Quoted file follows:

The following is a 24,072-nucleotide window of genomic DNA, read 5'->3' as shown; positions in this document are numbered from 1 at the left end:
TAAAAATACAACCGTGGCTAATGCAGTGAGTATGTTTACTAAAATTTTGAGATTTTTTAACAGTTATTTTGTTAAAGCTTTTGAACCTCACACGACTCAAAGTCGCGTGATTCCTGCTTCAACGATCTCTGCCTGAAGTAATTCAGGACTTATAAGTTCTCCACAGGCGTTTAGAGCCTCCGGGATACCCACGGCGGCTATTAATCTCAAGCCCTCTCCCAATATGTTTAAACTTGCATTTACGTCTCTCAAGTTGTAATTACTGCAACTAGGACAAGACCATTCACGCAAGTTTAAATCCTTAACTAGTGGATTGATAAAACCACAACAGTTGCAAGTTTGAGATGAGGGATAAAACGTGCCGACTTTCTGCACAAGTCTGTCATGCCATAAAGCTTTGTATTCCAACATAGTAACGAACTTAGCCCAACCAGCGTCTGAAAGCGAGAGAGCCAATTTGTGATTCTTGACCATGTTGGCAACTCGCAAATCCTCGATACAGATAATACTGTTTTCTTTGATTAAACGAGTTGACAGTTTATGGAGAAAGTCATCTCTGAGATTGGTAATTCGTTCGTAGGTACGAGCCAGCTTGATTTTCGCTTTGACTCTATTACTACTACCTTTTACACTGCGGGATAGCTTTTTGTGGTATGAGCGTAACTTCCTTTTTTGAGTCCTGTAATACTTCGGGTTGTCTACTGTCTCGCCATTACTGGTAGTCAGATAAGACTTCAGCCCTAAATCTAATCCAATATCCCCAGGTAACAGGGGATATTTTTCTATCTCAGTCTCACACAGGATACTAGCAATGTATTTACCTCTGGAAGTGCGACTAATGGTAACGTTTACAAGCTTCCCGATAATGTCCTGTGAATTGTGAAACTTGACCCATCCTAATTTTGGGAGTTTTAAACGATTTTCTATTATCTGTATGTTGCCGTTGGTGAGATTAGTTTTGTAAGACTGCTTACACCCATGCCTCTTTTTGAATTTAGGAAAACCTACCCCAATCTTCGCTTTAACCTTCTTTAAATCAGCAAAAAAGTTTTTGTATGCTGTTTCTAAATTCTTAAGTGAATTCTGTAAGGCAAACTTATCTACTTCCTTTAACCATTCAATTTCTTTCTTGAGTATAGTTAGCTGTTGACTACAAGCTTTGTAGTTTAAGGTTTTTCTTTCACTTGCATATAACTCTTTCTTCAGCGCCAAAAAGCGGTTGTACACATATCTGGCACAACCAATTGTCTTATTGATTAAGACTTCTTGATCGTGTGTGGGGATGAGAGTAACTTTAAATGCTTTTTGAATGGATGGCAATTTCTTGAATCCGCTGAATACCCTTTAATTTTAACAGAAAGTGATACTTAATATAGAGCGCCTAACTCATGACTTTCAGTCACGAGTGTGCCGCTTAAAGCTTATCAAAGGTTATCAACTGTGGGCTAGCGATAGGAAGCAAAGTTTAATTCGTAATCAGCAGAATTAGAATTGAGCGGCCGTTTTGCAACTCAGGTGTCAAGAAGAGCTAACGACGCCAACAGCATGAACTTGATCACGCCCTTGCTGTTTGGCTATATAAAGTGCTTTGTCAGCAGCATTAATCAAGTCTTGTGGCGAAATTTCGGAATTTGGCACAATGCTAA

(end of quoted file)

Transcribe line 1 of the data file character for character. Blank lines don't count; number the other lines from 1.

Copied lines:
The following is a 24,072-nucleotide window of genomic DNA, read 5'->3' as shown; positions in this document are numbered from 1 at the left end: